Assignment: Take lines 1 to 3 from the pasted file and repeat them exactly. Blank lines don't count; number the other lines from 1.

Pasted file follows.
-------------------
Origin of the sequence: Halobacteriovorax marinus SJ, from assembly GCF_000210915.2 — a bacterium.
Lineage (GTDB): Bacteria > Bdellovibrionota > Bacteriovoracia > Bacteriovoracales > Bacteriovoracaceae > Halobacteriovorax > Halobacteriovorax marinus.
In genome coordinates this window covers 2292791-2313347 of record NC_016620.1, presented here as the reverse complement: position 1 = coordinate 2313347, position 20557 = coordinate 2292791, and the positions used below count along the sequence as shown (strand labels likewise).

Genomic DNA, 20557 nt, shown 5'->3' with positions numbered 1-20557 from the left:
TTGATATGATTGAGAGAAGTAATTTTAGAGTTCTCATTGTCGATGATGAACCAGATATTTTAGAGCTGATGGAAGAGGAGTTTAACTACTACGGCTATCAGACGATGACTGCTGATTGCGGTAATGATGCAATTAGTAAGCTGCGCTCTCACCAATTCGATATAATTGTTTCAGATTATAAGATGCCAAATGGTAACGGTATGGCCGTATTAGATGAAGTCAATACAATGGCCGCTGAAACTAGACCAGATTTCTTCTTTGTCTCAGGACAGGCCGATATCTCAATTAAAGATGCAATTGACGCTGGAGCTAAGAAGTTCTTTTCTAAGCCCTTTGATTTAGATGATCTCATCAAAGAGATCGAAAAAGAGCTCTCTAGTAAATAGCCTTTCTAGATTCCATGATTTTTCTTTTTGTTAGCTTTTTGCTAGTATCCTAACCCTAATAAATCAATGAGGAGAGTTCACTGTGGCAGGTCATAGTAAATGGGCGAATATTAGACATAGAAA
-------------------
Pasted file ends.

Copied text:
Origin of the sequence: Halobacteriovorax marinus SJ, from assembly GCF_000210915.2 — a bacterium.
Lineage (GTDB): Bacteria > Bdellovibrionota > Bacteriovoracia > Bacteriovoracales > Bacteriovoracaceae > Halobacteriovorax > Halobacteriovorax marinus.
In genome coordinates this window covers 2292791-2313347 of record NC_016620.1, presented here as the reverse complement: position 1 = coordinate 2313347, position 20557 = coordinate 2292791, and the positions used below count along the sequence as shown (strand labels likewise).